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High levels of food insecurity in South Sudan


FAO-WFP report says poor harvests, price hikes, conflict, displacement worsen hunger

Challenges facing South Sudanese include poor harvests, price hikes, conflict and displacement.
8 February 2012, Juba/Rome - Millions of people in South Sudan will face hunger this year if urgent action is not taken, according to a joint report issued by the Food and Agriculture Organization of the United Nations (FAO) and the World Food Programme (WFP).

The FAO-WFP report, Crop and Food Security Assessment Mission to South Sudan, is based on a joint mission conducted in the world’s newest nation between October and November 2011 at the request of the government of South Sudan’s Ministry of Agriculture and Forestry.

The report finds that the level of food insecurity in the country has risen sharply. The number of food-insecure people has jumped from 3.3 million in 2011 to 4.7 million in 2012. Of those, about one million people are severely food insecure, compared to 900,000 in 2011.

If conflict continues to cause major population displacements and food prices keep rising, the report estimates that the number of people who are severely food-insecure could double.

Poor harvests, increased demand, rapidly rising prices, conflict, displacements and a large number of returnees have all contributed to the situation, with a shortfall in cereal production weighing heavily on already distressed communities.

"This is a rapidly approaching crisis that the world cannot afford to ignore," said Chris Nikoi, WFP's country director in South Sudan. "The situation is dire, and we are doing everything we can to be ready, but we are running out of time."

“We need to enable households to, first, have quick access to safe, nutritious food and other basic necessities, but in order to restore and sustain food and nutrition security in South Sudan, we need to break the cycle of increasing hunger and poverty. We can do this by helping people to resume the farming, livestock and other activities that support their livelihoods,” said George Okeh, Head of Office, FAO South Sudan.

According to the assessment, South Sudan’s national cereal production in 2011 was about 19 percent below the previous year and 25 percent lower than the average for the last five years. The cereal deficit for 2012 is estimated at more than 470,000 metric tons – almost half of the country’s total consumption requirements for the year.

Poor rainfall in the early season was largely responsible for the lower harvest, with ongoing conflict compounding the problem by disrupting normal agricultural activities. The resulting limited food supply comes at a time of significantly increased demand from the influx of returning South Sudanese from the north and people displaced by conflict.

Under normal circumstances, the combination of insufficient food supply and increased demand would have been addressed by well-functioning markets. However, the closure of border crossings linking the new country of South Sudan to Sudan has led to disruption in the usual supply of food commodities to the markets of South Sudan.

Although the food gap has been partly filled with goods from neighbouring countries, the long distances over poor road networks, high fuel costs and the depreciation of the South Sudanese pound have led to very high market prices.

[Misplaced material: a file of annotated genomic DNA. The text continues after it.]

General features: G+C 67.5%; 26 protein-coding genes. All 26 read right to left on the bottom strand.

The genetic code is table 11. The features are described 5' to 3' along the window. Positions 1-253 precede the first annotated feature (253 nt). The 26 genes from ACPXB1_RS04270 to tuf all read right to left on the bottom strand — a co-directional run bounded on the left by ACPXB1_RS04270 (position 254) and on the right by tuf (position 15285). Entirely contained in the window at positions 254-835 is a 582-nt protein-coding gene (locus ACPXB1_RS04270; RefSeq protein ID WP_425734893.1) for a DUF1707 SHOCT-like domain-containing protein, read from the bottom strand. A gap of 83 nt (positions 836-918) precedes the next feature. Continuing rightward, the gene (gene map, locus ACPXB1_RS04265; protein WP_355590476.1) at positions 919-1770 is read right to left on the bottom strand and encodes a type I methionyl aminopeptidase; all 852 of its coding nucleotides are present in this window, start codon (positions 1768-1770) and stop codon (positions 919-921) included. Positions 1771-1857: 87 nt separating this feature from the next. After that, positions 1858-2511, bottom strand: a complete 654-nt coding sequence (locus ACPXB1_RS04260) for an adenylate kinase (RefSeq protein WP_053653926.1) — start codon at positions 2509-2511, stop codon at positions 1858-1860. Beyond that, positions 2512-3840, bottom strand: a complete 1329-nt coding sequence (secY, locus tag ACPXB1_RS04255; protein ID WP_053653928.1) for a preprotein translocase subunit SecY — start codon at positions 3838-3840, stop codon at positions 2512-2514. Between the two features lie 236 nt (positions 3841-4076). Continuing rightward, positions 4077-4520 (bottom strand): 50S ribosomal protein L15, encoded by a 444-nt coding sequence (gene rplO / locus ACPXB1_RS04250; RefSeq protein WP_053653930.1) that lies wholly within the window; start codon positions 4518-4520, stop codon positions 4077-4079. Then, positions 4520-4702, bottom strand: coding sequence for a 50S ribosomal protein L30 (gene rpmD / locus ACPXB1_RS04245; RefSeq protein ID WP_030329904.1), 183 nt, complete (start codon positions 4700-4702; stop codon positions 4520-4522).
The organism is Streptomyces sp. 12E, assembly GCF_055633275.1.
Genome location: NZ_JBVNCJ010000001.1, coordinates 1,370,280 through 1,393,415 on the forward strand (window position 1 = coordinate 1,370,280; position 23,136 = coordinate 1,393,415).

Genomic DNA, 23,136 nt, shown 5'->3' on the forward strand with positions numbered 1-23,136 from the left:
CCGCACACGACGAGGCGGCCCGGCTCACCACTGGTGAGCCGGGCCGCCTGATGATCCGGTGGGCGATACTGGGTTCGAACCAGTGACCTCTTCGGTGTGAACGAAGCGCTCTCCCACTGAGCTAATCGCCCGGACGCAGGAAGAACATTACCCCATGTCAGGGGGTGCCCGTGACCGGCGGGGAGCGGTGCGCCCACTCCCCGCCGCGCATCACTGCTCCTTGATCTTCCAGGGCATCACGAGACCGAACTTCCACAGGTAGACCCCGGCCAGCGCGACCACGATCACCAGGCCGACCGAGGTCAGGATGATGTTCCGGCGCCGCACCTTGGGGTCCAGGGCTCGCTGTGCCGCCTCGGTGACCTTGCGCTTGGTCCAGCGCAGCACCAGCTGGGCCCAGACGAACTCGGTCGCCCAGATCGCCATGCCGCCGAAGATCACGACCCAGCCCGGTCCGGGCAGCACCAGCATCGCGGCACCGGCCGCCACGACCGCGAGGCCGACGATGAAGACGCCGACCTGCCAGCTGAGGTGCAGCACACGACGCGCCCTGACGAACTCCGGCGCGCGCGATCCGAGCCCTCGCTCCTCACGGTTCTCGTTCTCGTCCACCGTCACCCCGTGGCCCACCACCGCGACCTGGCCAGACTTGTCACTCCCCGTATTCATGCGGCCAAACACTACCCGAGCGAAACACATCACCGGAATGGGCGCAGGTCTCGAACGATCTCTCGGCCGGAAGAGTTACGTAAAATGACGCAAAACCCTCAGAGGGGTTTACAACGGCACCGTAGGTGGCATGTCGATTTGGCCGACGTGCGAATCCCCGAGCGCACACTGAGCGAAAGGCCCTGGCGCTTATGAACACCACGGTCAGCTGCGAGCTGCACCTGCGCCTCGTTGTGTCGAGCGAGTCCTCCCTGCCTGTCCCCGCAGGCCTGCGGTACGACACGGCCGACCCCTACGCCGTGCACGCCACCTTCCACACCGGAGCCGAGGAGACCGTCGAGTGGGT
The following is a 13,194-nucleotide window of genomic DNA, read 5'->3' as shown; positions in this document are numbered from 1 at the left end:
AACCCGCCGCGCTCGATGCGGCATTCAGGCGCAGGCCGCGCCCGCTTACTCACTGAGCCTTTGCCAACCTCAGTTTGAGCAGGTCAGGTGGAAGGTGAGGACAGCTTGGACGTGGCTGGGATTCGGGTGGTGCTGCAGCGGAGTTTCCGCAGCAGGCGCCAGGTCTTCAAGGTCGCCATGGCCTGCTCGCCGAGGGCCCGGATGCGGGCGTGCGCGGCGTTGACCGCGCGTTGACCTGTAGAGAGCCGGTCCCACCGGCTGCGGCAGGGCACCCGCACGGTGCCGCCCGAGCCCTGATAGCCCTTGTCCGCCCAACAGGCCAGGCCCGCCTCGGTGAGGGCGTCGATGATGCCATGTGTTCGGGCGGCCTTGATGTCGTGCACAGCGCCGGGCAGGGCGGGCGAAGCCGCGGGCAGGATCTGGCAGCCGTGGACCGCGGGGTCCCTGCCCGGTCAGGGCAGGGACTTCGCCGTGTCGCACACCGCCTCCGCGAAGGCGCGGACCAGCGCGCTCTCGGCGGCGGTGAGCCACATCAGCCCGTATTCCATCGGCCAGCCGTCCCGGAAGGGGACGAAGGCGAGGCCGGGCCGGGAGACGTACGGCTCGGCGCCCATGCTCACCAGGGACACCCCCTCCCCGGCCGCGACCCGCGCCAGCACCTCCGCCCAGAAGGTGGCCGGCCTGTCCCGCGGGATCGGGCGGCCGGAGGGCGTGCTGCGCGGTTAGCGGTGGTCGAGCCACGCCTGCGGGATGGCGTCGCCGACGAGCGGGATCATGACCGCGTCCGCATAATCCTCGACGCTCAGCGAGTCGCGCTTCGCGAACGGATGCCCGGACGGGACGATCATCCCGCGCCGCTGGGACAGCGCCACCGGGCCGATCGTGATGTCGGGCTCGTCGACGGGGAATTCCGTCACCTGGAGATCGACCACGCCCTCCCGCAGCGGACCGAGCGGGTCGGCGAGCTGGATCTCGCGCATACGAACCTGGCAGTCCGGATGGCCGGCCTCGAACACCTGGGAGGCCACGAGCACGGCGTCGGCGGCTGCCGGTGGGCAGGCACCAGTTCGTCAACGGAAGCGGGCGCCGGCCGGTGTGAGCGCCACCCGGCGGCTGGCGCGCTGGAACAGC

Short-term, long-term action underway

WFP’s emergency operation in 2012 is currently aiming to reach some 2.7 million vulnerable people with 150,000 metric tons of food. WFP will provide food assistance to severely food insecure rural households, vulnerable children and nursing mothers, internally displaced people, refugees and returnees. WFP and its partners are already preparing to scale up operations in order to respond to increased needs if the situation deteriorates further. The report estimates that the number of people requiring food assistance could rise to 3.3 million.

In order to reach 2.7 million vulnerable people with food assistance, WFP is seeking donor support to cover the current shortfall of $160 million.  If the situation deteriorates further, additional funding will be required. 

In the 2011 agricultural season, FAO and its partners provided agricultural tools and nearly 2,400 metric tons of seeds to 165,000 farming families. Recipients included returning South Sudanese and people displaced internally by conflict. FAO also distributed nearly 5.5 metric tons of vegetable seeds to diversify household diets and improve nutrition.

This year, FAO will provide agricultural support to revive production capacity for the next cropping season that starts with the first rains in April and continues until June in different parts of the country. The Government of South Sudan has requested FAO inclusion of a cash transfer programme, similar to the one implemented in Somalia. This would allow families to buy food locally while building their assets and also stimulate economic recovery.

FAO is seeking $23 million in donor support through the UN Consolidated Appeal Process.

WFP is the world's largest humanitarian agency fighting hunger worldwide.  Each year, on average, WFP feeds more than 90 million people in more than 70 countries.

FAO, the Food and Agriculture Organization of the United Nations, leads international efforts to defeat hunger. It helps developing countries and countries in transition modernize and improve agriculture, forestry and fisheries practices and ensure good nutrition for all. FAO focuses special attention on developing rural areas, home to 70 percent of the world's poor and hungry people.